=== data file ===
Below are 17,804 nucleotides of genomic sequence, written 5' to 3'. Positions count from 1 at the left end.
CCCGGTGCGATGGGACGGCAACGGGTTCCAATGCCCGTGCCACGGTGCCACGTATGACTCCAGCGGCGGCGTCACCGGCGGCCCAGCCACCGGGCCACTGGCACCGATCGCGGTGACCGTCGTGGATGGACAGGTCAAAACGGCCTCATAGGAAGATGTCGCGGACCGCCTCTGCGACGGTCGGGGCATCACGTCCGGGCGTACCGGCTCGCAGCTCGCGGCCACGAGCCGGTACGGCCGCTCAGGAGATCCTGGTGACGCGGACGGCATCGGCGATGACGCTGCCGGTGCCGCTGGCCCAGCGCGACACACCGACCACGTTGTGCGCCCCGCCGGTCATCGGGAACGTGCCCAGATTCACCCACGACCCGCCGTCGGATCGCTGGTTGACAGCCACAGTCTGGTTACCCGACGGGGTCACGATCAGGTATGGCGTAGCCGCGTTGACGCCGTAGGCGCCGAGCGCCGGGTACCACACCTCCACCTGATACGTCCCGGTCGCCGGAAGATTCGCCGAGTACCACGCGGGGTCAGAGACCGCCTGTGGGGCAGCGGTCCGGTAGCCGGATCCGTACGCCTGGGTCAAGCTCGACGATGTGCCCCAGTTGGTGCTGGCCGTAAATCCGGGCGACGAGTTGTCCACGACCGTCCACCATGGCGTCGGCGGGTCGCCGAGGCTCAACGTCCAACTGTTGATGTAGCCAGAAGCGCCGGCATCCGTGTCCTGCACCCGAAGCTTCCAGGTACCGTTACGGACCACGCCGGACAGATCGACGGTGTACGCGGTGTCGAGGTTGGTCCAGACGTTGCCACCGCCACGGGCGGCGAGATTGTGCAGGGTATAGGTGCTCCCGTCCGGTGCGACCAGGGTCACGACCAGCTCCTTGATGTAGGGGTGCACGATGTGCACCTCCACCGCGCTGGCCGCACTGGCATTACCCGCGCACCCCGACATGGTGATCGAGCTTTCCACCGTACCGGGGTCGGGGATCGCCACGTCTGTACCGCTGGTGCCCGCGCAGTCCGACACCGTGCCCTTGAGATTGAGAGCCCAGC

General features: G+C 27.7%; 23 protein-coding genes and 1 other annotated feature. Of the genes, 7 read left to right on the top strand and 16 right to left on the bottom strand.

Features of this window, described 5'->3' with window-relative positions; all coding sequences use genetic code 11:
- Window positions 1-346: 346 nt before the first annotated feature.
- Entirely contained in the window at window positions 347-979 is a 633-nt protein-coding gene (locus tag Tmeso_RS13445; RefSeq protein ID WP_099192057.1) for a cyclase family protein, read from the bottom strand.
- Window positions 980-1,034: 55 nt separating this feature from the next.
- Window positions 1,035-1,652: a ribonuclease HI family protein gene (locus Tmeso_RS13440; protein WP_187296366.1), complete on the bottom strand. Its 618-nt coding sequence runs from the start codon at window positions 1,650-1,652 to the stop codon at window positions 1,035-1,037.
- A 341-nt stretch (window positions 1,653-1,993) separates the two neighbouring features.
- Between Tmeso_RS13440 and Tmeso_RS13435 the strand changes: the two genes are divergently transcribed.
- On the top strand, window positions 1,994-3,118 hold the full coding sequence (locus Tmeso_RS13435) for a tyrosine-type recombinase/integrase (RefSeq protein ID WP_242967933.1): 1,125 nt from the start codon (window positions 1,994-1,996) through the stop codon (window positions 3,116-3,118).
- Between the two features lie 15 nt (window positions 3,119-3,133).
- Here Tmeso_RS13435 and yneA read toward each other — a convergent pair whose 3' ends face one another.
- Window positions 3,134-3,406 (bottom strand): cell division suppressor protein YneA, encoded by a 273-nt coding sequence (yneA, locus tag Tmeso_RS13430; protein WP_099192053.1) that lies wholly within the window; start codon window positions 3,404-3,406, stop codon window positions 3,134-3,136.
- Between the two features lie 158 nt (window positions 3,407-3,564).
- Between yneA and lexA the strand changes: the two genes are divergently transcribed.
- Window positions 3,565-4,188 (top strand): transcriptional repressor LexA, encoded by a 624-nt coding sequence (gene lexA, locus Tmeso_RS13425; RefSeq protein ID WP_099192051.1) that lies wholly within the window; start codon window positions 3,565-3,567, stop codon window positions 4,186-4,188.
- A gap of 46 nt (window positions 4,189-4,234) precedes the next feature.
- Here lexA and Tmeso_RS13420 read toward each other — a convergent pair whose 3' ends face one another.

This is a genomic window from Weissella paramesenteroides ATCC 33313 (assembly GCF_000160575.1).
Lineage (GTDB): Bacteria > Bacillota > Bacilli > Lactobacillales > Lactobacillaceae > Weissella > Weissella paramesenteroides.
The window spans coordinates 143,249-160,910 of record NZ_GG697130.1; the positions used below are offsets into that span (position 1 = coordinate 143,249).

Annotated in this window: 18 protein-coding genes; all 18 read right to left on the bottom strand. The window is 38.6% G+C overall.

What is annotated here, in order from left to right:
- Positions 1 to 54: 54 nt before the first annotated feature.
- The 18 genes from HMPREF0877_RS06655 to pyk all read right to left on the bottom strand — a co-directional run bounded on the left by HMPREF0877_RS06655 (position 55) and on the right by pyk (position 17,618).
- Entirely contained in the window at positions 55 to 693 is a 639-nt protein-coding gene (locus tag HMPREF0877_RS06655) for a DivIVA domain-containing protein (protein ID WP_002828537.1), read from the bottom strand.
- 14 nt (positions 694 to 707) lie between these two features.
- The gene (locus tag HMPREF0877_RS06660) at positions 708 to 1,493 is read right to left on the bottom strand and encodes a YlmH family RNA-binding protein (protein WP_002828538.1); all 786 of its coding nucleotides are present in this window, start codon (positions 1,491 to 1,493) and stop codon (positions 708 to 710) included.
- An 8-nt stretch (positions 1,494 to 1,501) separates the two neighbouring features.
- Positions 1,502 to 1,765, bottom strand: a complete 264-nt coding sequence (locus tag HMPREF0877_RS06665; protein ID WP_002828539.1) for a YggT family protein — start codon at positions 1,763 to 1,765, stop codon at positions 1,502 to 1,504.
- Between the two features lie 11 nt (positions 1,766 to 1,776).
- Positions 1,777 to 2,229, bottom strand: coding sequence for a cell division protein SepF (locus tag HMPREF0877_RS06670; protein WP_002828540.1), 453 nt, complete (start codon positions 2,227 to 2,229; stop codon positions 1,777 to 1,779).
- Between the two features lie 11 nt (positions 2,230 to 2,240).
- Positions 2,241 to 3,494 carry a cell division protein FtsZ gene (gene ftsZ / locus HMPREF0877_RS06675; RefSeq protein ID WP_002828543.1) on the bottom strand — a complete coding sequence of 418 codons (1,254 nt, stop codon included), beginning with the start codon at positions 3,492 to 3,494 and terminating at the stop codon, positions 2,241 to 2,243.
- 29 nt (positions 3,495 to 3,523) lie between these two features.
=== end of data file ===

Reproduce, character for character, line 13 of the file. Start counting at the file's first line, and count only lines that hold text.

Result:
- Here Tmeso_RS13435 and yneA read toward each other — a convergent pair whose 3' ends face one another.